The Obama Administration today has formally blamed North Korea for hacking Sony Pictures, saying they either did it, or they supported whoever did do it.
There was precious little evidence to support the allegation in the first place, and the US has offered nothing new in its sudden claim of certitude. Sony Pictures seems similarly in the dark, saying only that the blame for North Korea “sounds right” to them.
North Korea, however, denied the hacking attack, and that’s a huge red flag, as North Korea generally speaking brags about anything and everything it manages to successfully do.
At any rate, the group that did carry out the hack, and followed it up with a threat to “9/11” movie theaters nationwide has managed to get the North Korea-themed movie The Interview canned outright.
Bizarrely the push is for the US to retaliate against North Korea for the hack, even though there is little evidence of North Korean responsibility, and, perhaps more importantly, even though Sony isn’t even an American company in the first place.
4 thoughts on “US Blames North Korea for Hacking Sony Pictures”
It really doesn't matter much to the USG who did it because the they are going to "fix the data" to support the accusation just as they did when they wanted to invade Iraq. What I want to know is where was Vicky Nuland and who was she on the phone with? Knowing that would be a constructive kind of hack.
My bet it was such a rubbish expensive movie nobody would come out out of it well so they staged a "hack'.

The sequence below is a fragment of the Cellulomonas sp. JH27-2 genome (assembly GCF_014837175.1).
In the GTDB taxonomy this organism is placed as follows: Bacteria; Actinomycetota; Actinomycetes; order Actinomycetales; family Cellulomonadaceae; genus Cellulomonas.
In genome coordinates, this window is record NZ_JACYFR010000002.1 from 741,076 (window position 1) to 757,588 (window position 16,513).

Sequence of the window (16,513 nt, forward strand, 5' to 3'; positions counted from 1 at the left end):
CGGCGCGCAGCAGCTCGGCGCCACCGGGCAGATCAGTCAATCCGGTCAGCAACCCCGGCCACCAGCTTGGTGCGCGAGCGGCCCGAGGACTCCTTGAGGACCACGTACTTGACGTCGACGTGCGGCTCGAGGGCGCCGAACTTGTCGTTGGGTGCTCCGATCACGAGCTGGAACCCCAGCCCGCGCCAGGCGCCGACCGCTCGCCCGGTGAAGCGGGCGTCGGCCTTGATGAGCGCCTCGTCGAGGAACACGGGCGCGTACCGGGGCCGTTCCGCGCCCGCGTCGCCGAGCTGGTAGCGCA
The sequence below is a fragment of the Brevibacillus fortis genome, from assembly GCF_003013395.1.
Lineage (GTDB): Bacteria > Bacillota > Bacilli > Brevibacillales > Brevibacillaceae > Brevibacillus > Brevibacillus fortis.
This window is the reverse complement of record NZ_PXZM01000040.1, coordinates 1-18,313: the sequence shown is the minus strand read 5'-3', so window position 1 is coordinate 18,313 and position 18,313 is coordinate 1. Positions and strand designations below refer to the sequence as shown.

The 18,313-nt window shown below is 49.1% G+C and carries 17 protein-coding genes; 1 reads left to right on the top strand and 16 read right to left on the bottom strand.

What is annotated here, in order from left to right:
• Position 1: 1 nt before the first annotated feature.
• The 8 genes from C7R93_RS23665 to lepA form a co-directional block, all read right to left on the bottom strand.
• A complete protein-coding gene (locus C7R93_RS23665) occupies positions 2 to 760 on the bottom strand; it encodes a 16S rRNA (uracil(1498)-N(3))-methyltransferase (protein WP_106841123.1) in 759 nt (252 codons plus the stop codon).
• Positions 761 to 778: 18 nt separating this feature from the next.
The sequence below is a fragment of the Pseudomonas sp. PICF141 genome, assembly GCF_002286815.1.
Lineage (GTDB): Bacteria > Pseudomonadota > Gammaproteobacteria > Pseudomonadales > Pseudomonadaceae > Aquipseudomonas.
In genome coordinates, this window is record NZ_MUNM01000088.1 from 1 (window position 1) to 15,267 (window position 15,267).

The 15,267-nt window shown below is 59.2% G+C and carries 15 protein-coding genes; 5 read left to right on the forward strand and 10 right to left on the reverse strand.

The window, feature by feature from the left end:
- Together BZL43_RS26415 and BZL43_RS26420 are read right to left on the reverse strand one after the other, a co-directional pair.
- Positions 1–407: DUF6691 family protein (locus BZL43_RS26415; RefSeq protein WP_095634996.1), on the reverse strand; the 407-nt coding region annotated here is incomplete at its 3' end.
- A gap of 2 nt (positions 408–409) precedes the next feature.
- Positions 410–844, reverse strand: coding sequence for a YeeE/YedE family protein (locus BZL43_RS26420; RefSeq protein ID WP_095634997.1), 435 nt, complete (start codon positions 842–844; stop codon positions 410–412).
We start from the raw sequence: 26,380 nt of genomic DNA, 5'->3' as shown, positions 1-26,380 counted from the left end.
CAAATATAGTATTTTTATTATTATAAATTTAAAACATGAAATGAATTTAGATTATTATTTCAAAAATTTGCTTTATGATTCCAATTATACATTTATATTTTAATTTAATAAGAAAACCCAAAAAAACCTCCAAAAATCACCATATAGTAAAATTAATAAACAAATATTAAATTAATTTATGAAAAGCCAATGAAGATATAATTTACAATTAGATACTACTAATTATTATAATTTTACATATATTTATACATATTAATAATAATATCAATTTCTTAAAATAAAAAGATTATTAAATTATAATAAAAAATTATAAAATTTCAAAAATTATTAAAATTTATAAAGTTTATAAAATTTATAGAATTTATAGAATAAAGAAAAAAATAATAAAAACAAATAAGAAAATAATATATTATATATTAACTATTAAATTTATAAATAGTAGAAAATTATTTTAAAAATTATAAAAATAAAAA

Beware of USG allegations blaming other governments without providing proof. We've had two rushed allegations within the past 18 months that have turned out to be wrong and that would have been catastrophic had the USG acted. Please – no droning!
On the other hand, I just watched Obama's year-end press conference. IMO, he certainly knocked it out of the park when he said that Sony Pictures should not have backed down to cyber threats by deep-sixing it's latest (probably stupid and lame) comedy. When "The Interview" is finally released (and it will be) it's gonna make a fortune. For those conspiracy theorists out there, it sounds like a collusion between Sony and North Korea to make a boatload of greenbacks.
What seems the most absurd about this incident is our mainstream media's characterization of it as a "devastating attack" on Sony and on our US Government — an "attack" which simply released to the public numerous private emails of Sony officers and employees, making derogatory remarks about various people and supposedly revealing "confidential business information" of Sony. Yet ever since the Wikileaks and Snowden controversies, our US Government has been telling us that we internet users have no legally protectable expectation of privacy; and that no truly good, innocent person has anything to hide from public disclosure. Hypocrisy, thy name is "mainstream media" (and the US Government).
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